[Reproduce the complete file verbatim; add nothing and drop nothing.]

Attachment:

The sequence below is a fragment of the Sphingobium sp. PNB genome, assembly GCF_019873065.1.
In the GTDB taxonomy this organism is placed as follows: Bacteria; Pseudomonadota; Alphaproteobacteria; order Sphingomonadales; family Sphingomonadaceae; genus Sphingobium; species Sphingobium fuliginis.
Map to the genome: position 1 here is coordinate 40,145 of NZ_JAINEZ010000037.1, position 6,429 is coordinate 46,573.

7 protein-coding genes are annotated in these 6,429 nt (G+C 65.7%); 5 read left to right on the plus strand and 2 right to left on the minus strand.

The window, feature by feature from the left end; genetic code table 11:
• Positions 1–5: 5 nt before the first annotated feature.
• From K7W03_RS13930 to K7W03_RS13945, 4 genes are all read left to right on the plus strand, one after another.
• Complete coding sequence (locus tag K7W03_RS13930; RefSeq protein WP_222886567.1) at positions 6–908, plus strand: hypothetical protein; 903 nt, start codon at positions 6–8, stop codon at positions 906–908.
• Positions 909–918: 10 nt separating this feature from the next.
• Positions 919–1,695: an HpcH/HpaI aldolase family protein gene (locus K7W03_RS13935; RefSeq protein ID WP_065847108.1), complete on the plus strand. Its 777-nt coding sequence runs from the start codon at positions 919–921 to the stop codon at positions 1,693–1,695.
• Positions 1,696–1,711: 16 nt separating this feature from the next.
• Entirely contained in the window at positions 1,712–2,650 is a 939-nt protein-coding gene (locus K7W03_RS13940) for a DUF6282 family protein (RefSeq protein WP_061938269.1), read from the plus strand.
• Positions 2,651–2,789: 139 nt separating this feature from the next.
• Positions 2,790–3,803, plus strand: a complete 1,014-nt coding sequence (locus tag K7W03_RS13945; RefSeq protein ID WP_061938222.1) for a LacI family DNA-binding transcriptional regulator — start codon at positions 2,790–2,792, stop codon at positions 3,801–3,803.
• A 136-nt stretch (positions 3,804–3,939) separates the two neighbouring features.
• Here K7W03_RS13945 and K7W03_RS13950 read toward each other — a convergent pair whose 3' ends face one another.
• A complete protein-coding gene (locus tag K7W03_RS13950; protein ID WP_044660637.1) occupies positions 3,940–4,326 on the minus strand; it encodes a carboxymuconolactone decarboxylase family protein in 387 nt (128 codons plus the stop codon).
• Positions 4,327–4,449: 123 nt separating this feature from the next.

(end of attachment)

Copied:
The sequence below is a fragment of the Sphingobium sp. PNB genome, assembly GCF_019873065.1.
In the GTDB taxonomy this organism is placed as follows: Bacteria; Pseudomonadota; Alphaproteobacteria; order Sphingomonadales; family Sphingomonadaceae; genus Sphingobium; species Sphingobium fuliginis.
Map to the genome: position 1 here is coordinate 40,145 of NZ_JAINEZ010000037.1, position 6,429 is coordinate 46,573.

7 protein-coding genes are annotated in these 6,429 nt (G+C 65.7%); 5 read left to right on the plus strand and 2 right to left on the minus strand.

The window, feature by feature from the left end; genetic code table 11:
• Positions 1–5: 5 nt before the first annotated feature.
• From K7W03_RS13930 to K7W03_RS13945, 4 genes are all read left to right on the plus strand, one after another.
• Complete coding sequence (locus tag K7W03_RS13930; RefSeq protein WP_222886567.1) at positions 6–908, plus strand: hypothetical protein; 903 nt, start codon at positions 6–8, stop codon at positions 906–908.
• Positions 909–918: 10 nt separating this feature from the next.
• Positions 919–1,695: an HpcH/HpaI aldolase family protein gene (locus K7W03_RS13935; RefSeq protein ID WP_065847108.1), complete on the plus strand. Its 777-nt coding sequence runs from the start codon at positions 919–921 to the stop codon at positions 1,693–1,695.
• Positions 1,696–1,711: 16 nt separating this feature from the next.
• Entirely contained in the window at positions 1,712–2,650 is a 939-nt protein-coding gene (locus K7W03_RS13940) for a DUF6282 family protein (RefSeq protein WP_061938269.1), read from the plus strand.
• Positions 2,651–2,789: 139 nt separating this feature from the next.
• Positions 2,790–3,803, plus strand: a complete 1,014-nt coding sequence (locus tag K7W03_RS13945; RefSeq protein ID WP_061938222.1) for a LacI family DNA-binding transcriptional regulator — start codon at positions 2,790–2,792, stop codon at positions 3,801–3,803.
• A 136-nt stretch (positions 3,804–3,939) separates the two neighbouring features.
• Here K7W03_RS13945 and K7W03_RS13950 read toward each other — a convergent pair whose 3' ends face one another.
• A complete protein-coding gene (locus tag K7W03_RS13950; protein ID WP_044660637.1) occupies positions 3,940–4,326 on the minus strand; it encodes a carboxymuconolactone decarboxylase family protein in 387 nt (128 codons plus the stop codon).
• Positions 4,327–4,449: 123 nt separating this feature from the next.